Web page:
Before I begin, let me just say one of my major fears as I started this job was that it might fail or cease to exist in a few months or years. I thought again and realised, nothing is guaranteed in life. Even with MNCs something could happen that could completely change their dynamics and make them cease to exist too – so why not give this a go.

In a start-up everything is new. There is so much you can learn and there is so much room to grow.

As I started my new role, I quickly realised there was a lot to learn. In a few weeks I was responsible for most of the social media channels. I quickly learnt and adjusted to my tasks. With each task I learnt something new. Instead of having a specific role like you normally would in an MNC, I was able to give myself the chance to explore different departments in the company. The freedom to work and learn as I worked was amazing.

At work it’s not just a company but I feel like I am part of a family which I know I could never feel at an MNC.

The employers take time and actually listen to you and guide you through various tasks.

Efforts and skills are recognized easily and appreciated which helps in boosting your confidence and making you proud of your hard work done.

It provides amazing one-on-one learning sessions with the founders and the rest of the team. This enhances the skills and knowledge you already have, preparing you for a bigger role in an MNC. I personally think we should learn to walk before running. If you can survive and succeed in a start-up company or SME, you can succeed anywhere else.

I have learnt a lot that can help me in future for my own business I set up.

With MNCs mostly there’s no personal relationships established which often means no loyalty. With an SME over months and years of working so closely, you build a relationship which often results in the company being loyal to you (sometimes) when it grows bigger and eventually becomes an MNC.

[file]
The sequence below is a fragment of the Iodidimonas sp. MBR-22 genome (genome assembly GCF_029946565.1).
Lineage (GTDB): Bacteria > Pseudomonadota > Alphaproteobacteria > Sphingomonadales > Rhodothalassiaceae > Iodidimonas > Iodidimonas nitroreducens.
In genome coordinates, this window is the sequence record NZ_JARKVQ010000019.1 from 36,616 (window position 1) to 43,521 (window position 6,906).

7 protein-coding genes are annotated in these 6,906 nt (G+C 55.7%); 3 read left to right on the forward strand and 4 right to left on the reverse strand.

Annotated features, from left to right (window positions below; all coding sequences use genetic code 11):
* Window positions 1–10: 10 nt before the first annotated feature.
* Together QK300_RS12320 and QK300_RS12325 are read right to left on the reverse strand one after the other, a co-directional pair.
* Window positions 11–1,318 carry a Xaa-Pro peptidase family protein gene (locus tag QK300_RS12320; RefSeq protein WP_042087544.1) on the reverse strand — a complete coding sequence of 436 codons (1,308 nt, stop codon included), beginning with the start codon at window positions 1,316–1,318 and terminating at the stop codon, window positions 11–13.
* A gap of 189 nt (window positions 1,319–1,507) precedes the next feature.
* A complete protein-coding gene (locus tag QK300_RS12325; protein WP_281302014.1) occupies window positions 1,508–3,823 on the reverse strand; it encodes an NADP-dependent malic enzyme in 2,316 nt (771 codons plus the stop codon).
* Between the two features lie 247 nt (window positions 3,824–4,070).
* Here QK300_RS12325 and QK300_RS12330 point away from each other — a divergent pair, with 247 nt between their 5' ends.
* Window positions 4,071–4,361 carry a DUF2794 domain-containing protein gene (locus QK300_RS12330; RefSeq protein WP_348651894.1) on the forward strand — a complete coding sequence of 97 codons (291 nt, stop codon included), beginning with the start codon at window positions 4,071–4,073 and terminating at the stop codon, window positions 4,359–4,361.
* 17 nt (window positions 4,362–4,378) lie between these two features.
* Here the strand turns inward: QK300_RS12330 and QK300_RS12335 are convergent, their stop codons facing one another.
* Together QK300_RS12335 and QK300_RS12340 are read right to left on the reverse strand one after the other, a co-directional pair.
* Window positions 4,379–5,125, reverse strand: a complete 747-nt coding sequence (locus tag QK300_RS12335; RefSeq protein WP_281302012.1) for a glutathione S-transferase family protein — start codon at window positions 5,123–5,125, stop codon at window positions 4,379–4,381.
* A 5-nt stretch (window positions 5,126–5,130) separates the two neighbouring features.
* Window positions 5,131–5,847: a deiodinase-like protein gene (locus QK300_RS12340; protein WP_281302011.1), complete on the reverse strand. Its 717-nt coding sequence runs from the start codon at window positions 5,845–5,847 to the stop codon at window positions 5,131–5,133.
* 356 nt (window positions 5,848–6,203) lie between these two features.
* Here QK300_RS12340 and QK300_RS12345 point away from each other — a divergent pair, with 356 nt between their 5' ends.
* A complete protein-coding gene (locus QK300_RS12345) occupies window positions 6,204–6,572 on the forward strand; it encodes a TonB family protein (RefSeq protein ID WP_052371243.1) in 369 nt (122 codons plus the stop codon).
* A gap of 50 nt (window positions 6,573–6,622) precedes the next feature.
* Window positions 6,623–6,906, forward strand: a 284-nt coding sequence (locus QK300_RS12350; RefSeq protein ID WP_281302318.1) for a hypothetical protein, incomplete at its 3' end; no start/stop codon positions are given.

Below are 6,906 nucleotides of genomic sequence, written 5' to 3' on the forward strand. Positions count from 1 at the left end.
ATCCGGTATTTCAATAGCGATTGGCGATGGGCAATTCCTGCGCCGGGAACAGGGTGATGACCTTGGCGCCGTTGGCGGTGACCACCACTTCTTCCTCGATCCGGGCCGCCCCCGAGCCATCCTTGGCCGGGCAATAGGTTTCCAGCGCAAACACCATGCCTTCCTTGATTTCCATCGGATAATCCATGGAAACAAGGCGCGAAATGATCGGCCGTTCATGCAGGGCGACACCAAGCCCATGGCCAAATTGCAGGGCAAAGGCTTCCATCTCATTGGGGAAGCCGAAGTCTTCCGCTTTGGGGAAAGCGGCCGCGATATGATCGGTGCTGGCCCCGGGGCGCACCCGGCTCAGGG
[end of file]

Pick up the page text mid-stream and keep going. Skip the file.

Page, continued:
These are a few reasons why I personally prefer SMEs to MNCs. They both have their advantages and disadvantages but it depends on what you personally want to achieve in life that helps influence your decision on which to choose after school. Your goals, aims, income expectations, work – life balance, etc.

It helps in gaining experience so SMEs often tend to give you more than MNCs. This prepares you for starting your own business or joining an MNC for a higher role.

Plan your career, think about where you want to be in 5 years and let that motivate and inspire you.

Make a decision today that your future self will be proud of. Do your research, speak to people and gather as much information as you can, to help you in making an informed decision.

BTW, two more people from Kingston joined Planned Departure with me. This is what they have to say about it –

 Ismail Pervez – Corporate Sales & Operations Executive

“Being a strong believer in only working for a top organisation during my university life,  my choice of decision between an SME or MNC was very stressful as I had 3 job offers, two from well established companies and 1 start-up. But looking at different aspects and aspirations, I made the decision to work in an SME because of an opportunity to turn that organisation into an MNC and the challenge it will bring upon myself to succeed and learn as on the contrary, the established company will train me and follow directions and rules where I would be restricted and not have flexibility to experience other areas or have an involvement for the company growth.  I would recommend each student to carefully choose their workplace, according to the expected outcomes they want to achieve”.

 Nam Nguyen – Marketing Executive

Having worked for both MNCs and SMEs have given me the opportunity to experience what is it like to work in a small and big organisations. Both of them have their advantages and disadvantages. In a MNC you earn prestige, confidence and connections that can give you a big push for future job applications.

But in terms of learning and skills, SMEs are the preferred ones by me. While working at Planned Departure I have been able to get involved in many activities from the day-to-day running of the business. I have been able to touch on every aspect of the business from – Marketing, Sales, Operations, Lead Generation, Media Engagement and many more for just 3 months. This has given me confidence and knowledge to one day run my own SME.

I would suggest students to not be afraid to join SMEs if they have the chance, because sometimes not everything bigger is better.

Best of luck 🙂